Was the hacking scandal actually the best thing that ever happened to Rupert Murdoch?
The Guardian's revelation of July 2011 that News of the World journalists had listened to the voicemail messages of Milly Dowler prompted the closure of the News of the World and scuppered News Corp's bid to buy the 61 per cent of BSkyB that it did not already own.
But now News UK (formerly News International) publishes The Sun on Sunday at a fraction of the cost of the News of the World and sales wise it is not too far off where the News of the World would have been.
The scandal prompted the split of News Corp into two parts in January 2013: News Corp (publishing and newspapers) and 21st Century Fox (TV and film).
The result, Preston notes, is a combined market capitalisation of $87.4bn today compared with £34bn at the height of the hacking scandal.
He quotes media analyst Clare Enders who reckons the Murdoch family's holding in News Corp has increased by $6bn since 1 July 2011.
Preston believes that Murdoch's political influence in the UK is now low: "His endorsement for May 2015 is resolutely not sought by any party: rather, shunned, like some toxic leak."
What else has changed since July 2011?
In my view there has been a big change in the culture of Fleet Street. News UK probably has some of the most tightly-regulated journalists in the world. Cash payments for stories are pretty much a thing of the past (requiring sign-off so high in the company that it is made in the US rather than Wapping).
Voicemail interception is also obviously a thing of the past too (though that change goes back to the 2007 convictions of Goodman and Mulcaire, with the apparent exception of Dan Evans who has pleaded guilty to phone-hacking for the News of the World up to 2010).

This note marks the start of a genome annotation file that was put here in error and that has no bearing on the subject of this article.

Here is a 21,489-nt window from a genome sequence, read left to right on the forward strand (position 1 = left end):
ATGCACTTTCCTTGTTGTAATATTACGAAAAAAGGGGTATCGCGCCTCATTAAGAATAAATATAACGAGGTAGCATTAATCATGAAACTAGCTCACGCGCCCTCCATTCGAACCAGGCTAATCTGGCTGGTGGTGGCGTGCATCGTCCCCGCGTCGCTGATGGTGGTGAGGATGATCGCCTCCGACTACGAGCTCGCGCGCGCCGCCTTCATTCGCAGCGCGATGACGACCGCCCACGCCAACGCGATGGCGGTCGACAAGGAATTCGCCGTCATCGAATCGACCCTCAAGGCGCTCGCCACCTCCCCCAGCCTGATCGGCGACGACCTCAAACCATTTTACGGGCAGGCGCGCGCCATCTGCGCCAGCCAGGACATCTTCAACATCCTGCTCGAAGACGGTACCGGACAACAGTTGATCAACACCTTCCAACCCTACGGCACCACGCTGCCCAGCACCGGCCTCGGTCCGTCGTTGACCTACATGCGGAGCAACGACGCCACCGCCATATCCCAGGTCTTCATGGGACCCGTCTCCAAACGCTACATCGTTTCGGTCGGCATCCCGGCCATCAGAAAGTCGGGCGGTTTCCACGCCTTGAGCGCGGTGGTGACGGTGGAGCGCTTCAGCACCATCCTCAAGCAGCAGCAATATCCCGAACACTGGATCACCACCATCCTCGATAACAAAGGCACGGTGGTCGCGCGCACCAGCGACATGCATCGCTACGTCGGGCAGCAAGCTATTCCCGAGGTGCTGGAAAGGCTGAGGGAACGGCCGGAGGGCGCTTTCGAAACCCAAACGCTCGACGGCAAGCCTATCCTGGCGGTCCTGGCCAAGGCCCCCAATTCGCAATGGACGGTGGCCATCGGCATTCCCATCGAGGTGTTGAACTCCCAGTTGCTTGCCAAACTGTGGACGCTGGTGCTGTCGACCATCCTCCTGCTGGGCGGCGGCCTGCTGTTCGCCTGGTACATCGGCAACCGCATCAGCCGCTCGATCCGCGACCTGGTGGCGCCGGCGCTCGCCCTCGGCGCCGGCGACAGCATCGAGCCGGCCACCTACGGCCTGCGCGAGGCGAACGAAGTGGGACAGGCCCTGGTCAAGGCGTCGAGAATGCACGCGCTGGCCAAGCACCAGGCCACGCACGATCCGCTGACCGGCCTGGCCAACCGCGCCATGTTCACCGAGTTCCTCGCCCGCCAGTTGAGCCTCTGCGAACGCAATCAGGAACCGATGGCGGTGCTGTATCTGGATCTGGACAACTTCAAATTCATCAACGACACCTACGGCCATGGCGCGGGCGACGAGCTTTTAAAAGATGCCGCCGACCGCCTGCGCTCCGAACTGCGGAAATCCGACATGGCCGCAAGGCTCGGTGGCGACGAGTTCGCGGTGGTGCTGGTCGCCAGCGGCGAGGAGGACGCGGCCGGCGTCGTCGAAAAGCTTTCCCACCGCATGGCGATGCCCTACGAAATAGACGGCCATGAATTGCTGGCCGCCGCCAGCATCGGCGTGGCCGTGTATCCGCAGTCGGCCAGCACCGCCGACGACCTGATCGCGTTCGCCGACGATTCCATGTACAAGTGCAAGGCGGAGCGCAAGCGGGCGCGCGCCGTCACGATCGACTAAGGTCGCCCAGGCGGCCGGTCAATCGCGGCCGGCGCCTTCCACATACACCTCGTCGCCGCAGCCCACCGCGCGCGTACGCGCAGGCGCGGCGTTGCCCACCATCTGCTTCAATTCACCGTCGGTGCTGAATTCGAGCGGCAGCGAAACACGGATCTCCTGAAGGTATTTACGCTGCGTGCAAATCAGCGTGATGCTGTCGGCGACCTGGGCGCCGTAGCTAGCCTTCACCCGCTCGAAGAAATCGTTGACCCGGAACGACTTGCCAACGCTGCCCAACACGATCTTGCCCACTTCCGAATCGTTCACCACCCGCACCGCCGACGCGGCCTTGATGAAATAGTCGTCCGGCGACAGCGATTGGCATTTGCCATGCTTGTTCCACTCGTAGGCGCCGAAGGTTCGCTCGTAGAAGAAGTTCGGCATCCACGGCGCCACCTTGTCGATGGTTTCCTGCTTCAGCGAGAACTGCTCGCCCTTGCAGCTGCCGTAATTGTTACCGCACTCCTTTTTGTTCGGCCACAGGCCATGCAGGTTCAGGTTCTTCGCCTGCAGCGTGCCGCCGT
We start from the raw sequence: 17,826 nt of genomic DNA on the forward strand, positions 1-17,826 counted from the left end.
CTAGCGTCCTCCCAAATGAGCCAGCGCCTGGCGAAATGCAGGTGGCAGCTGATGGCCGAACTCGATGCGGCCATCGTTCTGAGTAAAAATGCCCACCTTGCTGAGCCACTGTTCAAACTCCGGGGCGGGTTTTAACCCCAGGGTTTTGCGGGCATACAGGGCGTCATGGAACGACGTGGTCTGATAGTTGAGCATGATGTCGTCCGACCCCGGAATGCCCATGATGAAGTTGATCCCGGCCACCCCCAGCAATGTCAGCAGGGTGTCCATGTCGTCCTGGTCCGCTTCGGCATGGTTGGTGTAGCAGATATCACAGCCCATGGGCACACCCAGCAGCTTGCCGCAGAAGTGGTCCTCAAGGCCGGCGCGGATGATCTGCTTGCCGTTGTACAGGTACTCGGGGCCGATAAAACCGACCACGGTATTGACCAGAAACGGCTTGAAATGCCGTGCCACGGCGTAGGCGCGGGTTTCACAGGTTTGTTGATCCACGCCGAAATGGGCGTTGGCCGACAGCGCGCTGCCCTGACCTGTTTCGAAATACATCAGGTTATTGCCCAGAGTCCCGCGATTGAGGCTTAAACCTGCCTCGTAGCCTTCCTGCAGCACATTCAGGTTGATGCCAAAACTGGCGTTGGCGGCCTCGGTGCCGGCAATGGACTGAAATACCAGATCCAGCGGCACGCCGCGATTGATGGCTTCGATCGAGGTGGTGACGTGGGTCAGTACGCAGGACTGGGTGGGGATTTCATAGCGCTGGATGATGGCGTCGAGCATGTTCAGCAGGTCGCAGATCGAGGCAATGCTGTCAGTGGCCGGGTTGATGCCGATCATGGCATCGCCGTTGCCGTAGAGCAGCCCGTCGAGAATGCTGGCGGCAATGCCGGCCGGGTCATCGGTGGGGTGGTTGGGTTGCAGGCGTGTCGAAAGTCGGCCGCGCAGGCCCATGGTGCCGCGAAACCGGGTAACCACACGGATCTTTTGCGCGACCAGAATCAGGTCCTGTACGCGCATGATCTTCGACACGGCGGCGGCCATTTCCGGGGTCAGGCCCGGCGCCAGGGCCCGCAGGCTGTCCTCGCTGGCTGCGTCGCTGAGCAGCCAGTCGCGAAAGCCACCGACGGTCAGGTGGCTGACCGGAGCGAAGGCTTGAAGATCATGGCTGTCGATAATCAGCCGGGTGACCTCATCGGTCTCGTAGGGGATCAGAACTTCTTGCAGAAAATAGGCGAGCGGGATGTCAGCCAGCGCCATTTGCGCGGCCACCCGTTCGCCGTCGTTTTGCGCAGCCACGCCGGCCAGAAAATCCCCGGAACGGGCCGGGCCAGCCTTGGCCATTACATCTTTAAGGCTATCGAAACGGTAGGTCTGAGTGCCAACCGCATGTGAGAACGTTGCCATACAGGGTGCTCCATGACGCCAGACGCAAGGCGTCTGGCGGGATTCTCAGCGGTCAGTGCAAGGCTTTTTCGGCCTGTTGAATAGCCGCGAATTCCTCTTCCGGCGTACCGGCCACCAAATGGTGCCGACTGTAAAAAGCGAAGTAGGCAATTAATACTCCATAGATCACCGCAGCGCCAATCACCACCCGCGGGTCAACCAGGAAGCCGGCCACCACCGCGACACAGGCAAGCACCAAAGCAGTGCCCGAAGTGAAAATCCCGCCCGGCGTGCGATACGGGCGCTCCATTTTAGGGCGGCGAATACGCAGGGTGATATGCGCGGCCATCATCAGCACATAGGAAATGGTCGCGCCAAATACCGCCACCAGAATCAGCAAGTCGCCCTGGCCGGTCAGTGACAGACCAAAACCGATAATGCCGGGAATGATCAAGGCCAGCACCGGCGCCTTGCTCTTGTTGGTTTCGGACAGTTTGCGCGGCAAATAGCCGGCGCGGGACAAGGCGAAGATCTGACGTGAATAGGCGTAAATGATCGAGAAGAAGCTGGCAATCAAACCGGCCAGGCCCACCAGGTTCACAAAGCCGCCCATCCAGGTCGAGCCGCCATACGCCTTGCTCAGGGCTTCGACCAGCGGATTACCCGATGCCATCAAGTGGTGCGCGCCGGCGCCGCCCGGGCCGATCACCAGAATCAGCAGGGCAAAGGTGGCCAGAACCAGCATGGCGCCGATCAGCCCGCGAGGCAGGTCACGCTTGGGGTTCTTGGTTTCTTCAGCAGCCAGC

And we have a new press regulator in the Independent Press Standards Organisation which is not completely independent in terms of the way it is constituted, but at least has a thoroughly independent chair in Sir Alan Moses. Unlike the PCC it has the power to investigate allegations of serious wrongdoing, call editors and journalists to account for themselves and (in exceptional cases) issue fines of up to £1m.
The hacking scandal has cost News Corp hundreds of millions in legal costs plus the closure costs of the News of the World. And it has lost many billions in revenues from missing out on the BSkyB deal.
So I suspect News Corp might be worth even more today if the hacking scandal had not happened.
But in terms of creating a UK journalism culture which is more conscious of ethics and the law and where journalists have protection for the first time from pressure to act dishonestly (via the IPSO whistleblowers hotline) I think it may ultimately be a good thing for our industry.